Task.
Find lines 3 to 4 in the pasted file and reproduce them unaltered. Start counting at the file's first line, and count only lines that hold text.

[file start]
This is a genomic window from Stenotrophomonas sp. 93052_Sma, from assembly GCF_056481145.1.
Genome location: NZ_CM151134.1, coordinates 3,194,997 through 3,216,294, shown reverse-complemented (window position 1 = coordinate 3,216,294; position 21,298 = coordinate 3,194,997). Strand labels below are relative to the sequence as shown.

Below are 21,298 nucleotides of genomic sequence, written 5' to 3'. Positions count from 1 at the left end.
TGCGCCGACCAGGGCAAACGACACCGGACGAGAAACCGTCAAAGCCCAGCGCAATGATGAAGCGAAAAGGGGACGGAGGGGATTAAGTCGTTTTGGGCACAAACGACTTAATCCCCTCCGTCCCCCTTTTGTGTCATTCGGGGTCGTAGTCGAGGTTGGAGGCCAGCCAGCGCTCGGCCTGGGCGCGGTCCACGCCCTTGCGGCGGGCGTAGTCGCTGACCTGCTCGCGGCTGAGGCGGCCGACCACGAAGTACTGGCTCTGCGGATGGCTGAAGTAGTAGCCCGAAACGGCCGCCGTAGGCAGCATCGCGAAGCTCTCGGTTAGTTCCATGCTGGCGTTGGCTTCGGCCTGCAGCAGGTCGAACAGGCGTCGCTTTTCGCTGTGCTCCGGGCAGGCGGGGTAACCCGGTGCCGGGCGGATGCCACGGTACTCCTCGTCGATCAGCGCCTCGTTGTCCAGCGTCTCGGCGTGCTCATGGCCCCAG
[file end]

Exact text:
Below are 21,298 nucleotides of genomic sequence, written 5' to 3'. Positions count from 1 at the left end.
TGCGCCGACCAGGGCAAACGACACCGGACGAGAAACCGTCAAAGCCCAGCGCAATGATGAAGCGAAAAGGGGACGGAGGGGATTAAGTCGTTTTGGGCACAAACGACTTAATCCCCTCCGTCCCCCTTTTGTGTCATTCGGGGTCGTAGTCGAGGTTGGAGGCCAGCCAGCGCTCGGCCTGGGCGCGGTCCACGCCCTTGCGGCGGGCGTAGTCGCTGACCTGCTCGCGGCTGAGGCGGCCGACCACGAAGTACTGGCTCTGCGGATGGCTGAAGTAGTAGCCCGAAACGGCCGCCGTAGGCAGCATCGCGAAGCTCTCGGTTAGTTCCATGCTGGCGTTGGCTTCGGCCTGCAGCAGGTCGAACAGGCGTCGCTTTTCGCTGTGCTCCGGGCAGGCGGGGTAACCCGGTGCCGGGCGGATGCCACGGTACTCCTCGTCGATCAGCGCCTCGTTGTCCAGCGTCTCGGCGTGCTCATGGCCCCAG